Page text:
On a recent trip to the U.S. a very close friend of mine picked up a number of craft beers for me at a private beer and wine store just outside of Lenox, Massacusetts. The selection there was quite typical for a craft beer store. Many local brews from the nearby Berkshire Brewing Company were on offer, along with several small breweries from neighbouring or nearby states, including Tröegs Craft Brewery from Pennsylvania, the Smuttynose Brewing Co. from New Hampshire and Cisco Brewers from Nantucket Massacusetts. They also had great craft beer favorites from Sierra Nevada and Stone in California. Until yesterday I’d never tried many of the beers from these fine breweries, mostly because Ontario’s monopolistic liquor retailing laws make it next to impossible to sell them here. The Beer Store simply isn’t interested in selling stuff that isn’t brewed or distributed by one of the three major breweries that own the Beer Store. The LCBO won’t bother with U.S. craft beer unless they can get it in large quantities at a significant discount.
The only other way to enjoy beers such as these is to go to places like Beer Bistro in Toronto, but you can only consume them on the premises. If you want to grab a mixed 6 pack of really interesting beers your only option is to drive to Buffalo and buy it there. There is an amazing selection of beers out there and the U.S. is enjoying a craft beer renaissance the likes of which have never been seen. Ontario has just begun to expand its craft beer market, so it has some way to go before it is at the same stage the U.S. is at currently. But without the ability for smaller producers to get their products to consumers in an economical way, the growth of the industry and the craft beer movement here will be exceedingly slower. Some craft brewers won’t survive long enough to capitalize on the growing market trend. Every year more and more people switch to craft beer, mainly because they want to taste more flavorful and interesting brews. They also want variety.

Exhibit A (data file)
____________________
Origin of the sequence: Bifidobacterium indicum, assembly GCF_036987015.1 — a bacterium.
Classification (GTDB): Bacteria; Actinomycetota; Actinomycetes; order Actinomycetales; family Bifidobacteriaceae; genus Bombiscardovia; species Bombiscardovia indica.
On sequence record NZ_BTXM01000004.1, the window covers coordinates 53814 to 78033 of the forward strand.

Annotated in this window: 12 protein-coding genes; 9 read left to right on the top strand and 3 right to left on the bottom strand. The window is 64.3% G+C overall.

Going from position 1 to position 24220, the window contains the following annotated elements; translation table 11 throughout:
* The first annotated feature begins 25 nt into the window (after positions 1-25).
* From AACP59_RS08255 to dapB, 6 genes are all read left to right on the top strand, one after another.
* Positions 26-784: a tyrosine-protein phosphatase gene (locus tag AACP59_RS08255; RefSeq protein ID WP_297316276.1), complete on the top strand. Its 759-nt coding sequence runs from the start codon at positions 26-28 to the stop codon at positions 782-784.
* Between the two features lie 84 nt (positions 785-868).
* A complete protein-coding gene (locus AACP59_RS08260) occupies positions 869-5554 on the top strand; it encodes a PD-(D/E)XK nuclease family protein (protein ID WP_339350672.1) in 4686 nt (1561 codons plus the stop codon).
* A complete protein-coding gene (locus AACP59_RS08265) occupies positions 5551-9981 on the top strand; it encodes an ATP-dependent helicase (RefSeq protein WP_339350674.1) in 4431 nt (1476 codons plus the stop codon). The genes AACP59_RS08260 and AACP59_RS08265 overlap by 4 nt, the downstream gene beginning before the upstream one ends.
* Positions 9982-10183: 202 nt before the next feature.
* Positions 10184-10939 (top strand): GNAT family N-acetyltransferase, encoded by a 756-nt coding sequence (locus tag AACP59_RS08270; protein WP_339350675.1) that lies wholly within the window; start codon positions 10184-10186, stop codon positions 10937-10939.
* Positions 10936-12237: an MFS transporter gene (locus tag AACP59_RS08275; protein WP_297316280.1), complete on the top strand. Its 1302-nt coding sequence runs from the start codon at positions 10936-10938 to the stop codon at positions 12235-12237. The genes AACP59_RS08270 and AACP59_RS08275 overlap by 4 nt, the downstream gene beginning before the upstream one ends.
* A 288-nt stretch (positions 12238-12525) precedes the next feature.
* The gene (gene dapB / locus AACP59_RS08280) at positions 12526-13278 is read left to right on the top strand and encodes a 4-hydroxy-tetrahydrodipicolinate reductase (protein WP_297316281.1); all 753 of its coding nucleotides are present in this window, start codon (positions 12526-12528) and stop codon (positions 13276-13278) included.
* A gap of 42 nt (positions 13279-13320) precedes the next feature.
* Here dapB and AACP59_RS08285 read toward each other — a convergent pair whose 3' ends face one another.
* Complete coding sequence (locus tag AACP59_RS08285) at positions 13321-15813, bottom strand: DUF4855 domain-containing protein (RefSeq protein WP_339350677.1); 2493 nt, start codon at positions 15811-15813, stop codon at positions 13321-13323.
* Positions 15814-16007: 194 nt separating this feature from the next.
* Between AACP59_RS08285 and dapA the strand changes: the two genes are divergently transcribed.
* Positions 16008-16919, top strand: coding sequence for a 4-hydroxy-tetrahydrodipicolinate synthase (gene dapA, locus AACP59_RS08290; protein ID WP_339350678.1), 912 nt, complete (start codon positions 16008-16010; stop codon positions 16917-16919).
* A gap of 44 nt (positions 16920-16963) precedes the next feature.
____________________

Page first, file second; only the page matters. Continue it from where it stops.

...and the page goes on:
The LCBO does offer better variety than the Beer Store, but good luck finding anything from a relatively small craft brewery from outside Toronto. The Beer Store may have over 350 brands from over 90 countries but it’s a challenge trying to find something different to try based on the tiny labels on wall all while standing in line. The Beer Store is a terrible retail experience.
We all deserve a better beer shopping experience, like those available to our neighbours to the south. If a private store opened up that just focused on craft beers there would be a dizzying array of choices available and would more than likely have a knowledgable staff who could educate people about the finer points of certain craft beers. Established craft brewers like Sam Adams and Sierra Nevada would likely be in demand, but so too would smaller craft producers who wouldn’t normally receive this sort of exposure. Craft beer drinkers are open to trying new things all the time and the number of people who put themselves in that category is growing every year. With the help of stores like this, the Ontario Craft Brewing industry would mature and grow at a much more substantial rate and that can only be good for the province.
Beer drinkers and craft brewers just need that chance to grow. Reforming the liquor laws is the best way to do that. If you live in Ontario, let your local MPP at Queen’s Park know you support private beer stores. They are the only ones who can change the laws.